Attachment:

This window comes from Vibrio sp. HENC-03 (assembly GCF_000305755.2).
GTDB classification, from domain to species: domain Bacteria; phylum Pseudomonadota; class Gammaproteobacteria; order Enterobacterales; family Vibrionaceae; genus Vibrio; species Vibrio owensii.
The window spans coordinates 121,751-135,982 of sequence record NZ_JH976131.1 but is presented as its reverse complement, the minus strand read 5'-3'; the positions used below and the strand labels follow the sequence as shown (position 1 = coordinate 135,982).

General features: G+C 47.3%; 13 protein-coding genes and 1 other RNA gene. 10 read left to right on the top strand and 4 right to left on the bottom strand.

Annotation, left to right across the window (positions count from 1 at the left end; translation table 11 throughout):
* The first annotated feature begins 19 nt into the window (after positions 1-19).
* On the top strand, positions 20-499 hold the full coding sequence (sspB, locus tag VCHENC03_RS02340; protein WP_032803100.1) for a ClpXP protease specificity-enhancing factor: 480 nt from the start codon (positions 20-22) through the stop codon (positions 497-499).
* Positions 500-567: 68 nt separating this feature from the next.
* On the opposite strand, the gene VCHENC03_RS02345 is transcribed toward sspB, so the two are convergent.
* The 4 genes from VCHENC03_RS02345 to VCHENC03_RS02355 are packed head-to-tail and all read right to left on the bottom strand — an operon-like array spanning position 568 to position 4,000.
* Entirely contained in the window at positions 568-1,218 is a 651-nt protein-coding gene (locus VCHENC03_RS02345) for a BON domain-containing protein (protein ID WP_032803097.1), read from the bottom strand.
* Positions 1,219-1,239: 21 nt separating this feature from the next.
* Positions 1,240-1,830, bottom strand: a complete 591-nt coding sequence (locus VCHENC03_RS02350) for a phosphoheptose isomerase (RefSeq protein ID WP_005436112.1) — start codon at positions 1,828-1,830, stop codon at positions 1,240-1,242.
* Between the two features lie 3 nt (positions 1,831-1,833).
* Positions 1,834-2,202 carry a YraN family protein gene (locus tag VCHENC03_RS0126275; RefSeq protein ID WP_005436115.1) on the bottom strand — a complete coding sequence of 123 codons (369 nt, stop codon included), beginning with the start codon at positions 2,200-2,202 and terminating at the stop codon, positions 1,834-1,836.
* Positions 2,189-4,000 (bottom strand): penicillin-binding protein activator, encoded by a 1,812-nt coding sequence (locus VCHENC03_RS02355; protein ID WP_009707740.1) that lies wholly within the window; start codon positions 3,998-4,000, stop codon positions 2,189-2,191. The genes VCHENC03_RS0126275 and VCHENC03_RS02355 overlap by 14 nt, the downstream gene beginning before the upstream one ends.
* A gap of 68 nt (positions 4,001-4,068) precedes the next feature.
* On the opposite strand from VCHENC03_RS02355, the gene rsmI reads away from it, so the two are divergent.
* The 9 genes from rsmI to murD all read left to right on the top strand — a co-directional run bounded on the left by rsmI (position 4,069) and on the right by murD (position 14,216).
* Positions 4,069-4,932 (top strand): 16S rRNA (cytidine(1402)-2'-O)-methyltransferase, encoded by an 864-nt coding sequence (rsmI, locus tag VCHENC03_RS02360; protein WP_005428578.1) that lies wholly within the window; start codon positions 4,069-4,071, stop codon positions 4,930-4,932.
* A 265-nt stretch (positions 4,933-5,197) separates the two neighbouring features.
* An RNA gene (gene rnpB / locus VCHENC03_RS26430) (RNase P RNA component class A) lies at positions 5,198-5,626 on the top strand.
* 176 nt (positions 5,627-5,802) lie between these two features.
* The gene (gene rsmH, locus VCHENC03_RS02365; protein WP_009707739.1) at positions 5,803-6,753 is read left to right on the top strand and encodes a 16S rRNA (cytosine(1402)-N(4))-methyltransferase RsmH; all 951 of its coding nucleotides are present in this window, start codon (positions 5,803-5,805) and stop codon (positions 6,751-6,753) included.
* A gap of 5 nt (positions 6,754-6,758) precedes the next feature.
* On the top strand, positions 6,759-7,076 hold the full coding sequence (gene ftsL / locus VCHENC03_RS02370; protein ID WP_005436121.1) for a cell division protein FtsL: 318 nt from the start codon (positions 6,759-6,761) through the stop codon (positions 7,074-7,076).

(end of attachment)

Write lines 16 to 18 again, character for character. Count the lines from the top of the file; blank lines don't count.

* Positions 2,189-4,000 (bottom strand): penicillin-binding protein activator, encoded by a 1,812-nt coding sequence (locus VCHENC03_RS02355; protein ID WP_009707740.1) that lies wholly within the window; start codon positions 3,998-4,000, stop codon positions 2,189-2,191. The genes VCHENC03_RS0126275 and VCHENC03_RS02355 overlap by 14 nt, the downstream gene beginning before the upstream one ends.
* A gap of 68 nt (positions 4,001-4,068) precedes the next feature.
* On the opposite strand from VCHENC03_RS02355, the gene rsmI reads away from it, so the two are divergent.